Japanese Cinema Blogathon: Porco Rosso (1992)

Image Source: KinoPoisk.Ru

Synopsis: Trained as an ace fighter pilot for the Italian Air Force during World War I, pig-headed (literally) Porco Rosso now answers to no one but himself – and anyone with enough cash to hire his services as a bounty hunter, of course. He maintains a friendly rivalry with the local “air pirates,” bandits in sea planes who swipe their booty from passing ships. Instead of joining their band of merry thieves, Porco makes his money stealing backtheir plunder on behalf of the victims! Yet after dark they always put their differences aside and come together to share a drink at the bar of the Hotel Adriano, owned by the lovely and tragic Gina. But when hotshot American pilot Curtis arrives on the scene, he makes it his mission to take down the meddlesome Porco once and for all. With the help of his immature yet skilled mechanic and co-pilot Fio, can Porco defeat Curtis in the ultimate dogfight – and finally win the affections of the beautiful Gina?

This is an official entry in the week-long Japanese Cinema Blogathon for disaster relief, co-hosted by CinemaFanatic and Japan Cinema. As we all know, Japan was struck with a 9.0 earthquake on March 11, resulting in devastating tsunamis and widespread destruction. Please CLICK HERE to make a donation to the represented charity of your choice to aid Japanese disaster victims, and be sure to click the banner at left to view the other contributions to the blogathon.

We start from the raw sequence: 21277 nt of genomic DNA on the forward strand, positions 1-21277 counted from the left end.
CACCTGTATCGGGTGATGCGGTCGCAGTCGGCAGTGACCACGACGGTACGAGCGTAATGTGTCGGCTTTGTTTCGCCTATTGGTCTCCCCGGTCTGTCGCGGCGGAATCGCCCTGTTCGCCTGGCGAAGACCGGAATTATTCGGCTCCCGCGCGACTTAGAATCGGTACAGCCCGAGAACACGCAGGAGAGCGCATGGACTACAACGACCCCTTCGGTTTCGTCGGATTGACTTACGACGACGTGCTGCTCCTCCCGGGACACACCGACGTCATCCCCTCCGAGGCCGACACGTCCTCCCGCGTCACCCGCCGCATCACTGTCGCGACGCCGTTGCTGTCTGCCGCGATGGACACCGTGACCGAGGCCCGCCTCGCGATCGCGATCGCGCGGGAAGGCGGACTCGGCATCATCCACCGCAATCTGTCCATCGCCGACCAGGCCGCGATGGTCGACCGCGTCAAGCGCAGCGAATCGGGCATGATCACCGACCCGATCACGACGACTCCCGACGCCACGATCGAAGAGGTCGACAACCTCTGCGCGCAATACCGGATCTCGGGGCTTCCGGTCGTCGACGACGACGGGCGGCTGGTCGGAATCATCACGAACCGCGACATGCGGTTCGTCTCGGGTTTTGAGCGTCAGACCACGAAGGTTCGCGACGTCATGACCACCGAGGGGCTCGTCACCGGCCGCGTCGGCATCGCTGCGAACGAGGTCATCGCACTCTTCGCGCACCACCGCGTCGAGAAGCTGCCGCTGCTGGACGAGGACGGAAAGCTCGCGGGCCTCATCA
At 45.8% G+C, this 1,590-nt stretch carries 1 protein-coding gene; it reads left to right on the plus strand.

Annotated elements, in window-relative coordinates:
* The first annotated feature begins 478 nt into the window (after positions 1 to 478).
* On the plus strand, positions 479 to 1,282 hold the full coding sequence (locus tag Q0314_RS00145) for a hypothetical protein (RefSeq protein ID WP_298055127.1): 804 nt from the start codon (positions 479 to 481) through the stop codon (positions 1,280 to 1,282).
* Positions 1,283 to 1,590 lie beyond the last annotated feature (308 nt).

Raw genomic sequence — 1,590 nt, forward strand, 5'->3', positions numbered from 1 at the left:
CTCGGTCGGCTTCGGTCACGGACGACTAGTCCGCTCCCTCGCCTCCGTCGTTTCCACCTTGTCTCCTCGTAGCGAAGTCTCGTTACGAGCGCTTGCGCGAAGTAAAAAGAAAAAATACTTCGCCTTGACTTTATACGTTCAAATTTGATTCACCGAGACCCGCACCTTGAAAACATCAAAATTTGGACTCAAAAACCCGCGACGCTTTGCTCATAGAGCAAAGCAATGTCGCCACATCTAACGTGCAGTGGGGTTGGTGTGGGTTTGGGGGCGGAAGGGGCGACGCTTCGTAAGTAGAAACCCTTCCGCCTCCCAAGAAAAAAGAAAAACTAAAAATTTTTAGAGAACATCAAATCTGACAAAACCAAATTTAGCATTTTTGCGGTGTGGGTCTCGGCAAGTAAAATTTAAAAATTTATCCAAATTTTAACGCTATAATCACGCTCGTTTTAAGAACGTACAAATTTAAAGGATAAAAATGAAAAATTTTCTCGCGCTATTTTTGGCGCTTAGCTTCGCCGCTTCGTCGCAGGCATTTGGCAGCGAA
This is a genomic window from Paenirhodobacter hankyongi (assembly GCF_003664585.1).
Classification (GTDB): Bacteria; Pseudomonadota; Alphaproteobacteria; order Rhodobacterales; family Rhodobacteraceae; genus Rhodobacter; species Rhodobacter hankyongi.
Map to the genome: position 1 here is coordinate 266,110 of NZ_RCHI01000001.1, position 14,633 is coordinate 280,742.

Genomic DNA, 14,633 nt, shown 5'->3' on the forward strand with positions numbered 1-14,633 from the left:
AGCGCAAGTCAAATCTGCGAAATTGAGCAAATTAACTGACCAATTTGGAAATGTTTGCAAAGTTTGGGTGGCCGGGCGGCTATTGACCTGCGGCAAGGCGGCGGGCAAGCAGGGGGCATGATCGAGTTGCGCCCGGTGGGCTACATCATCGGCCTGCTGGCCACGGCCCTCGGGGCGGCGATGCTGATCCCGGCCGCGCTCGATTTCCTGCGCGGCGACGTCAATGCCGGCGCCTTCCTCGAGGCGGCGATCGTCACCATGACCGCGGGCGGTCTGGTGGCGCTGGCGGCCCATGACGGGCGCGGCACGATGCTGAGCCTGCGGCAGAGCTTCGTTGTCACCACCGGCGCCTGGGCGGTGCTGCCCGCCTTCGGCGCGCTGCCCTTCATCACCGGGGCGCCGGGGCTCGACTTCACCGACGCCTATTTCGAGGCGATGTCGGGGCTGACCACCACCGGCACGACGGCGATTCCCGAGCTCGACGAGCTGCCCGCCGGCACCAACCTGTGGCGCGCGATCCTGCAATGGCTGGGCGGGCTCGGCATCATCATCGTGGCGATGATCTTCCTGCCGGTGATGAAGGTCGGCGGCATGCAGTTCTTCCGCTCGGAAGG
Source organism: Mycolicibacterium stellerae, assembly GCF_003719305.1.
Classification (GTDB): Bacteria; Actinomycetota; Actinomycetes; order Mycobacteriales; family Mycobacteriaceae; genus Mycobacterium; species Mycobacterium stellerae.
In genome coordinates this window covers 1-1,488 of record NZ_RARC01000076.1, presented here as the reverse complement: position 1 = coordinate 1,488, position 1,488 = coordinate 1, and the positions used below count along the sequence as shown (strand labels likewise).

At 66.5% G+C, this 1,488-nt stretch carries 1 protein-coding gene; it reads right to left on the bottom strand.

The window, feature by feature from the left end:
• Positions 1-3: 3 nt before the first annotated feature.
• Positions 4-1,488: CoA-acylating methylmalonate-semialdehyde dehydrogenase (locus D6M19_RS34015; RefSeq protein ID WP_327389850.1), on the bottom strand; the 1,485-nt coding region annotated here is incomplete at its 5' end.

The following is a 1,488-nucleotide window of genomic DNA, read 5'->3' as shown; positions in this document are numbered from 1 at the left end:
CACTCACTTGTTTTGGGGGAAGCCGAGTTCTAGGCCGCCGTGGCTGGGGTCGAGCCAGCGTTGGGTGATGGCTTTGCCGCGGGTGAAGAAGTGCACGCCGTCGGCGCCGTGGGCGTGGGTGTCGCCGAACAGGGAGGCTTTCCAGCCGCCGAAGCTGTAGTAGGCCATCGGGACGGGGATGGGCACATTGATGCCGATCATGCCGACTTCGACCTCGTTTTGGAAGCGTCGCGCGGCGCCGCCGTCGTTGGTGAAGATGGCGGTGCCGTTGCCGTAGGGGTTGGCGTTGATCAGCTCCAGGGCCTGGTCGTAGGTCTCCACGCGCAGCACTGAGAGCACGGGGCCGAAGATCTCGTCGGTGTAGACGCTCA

This is my second contribution to this very worthy blogathon, as well as the second entry in my own mini-marathon of Studio Ghibli reviews. I apologize for skipping around in time a bit; I had planned to review these lesser-known (though by no means obscure) Ghibli films in chronological order, meaning Grave of the Fireflies (1988) should be next after Nausicaä (1984), but as I am not yet emotionally prepared to tackle that one, Porco Rosso it is. Like Nausicaä, Porco is based on a manga penned by Hayao Miyazaki himself, Hikōtei Jidai (The Age of the Flying Boat), originally published in three parts in Model Graphix, a monthly magazine for scale model enthusiasts. Miyazaki also directs (which may sound like a given, but remember Isao Takahata directed two of the first seven Ghibli films). The film takes place between the two World Wars in and around the Adriatic Sea; the location was intended to be more specifically indicated as Croatia, but the outbreak of war in Yugoslavia during production prompted the filmmakers to leave the location a bit more ambiguous. Still, of the films directed by Miyazaki, having a clearly-defined historical and geographical setting makes Porco Rosso unusually reality-based. Aside from the fact that, you know, he’s a pig. (more…)

Japanese Cinema Blogathon: Nausicaä of the Valley of the Wind (1984)

Image Source: MovieGoods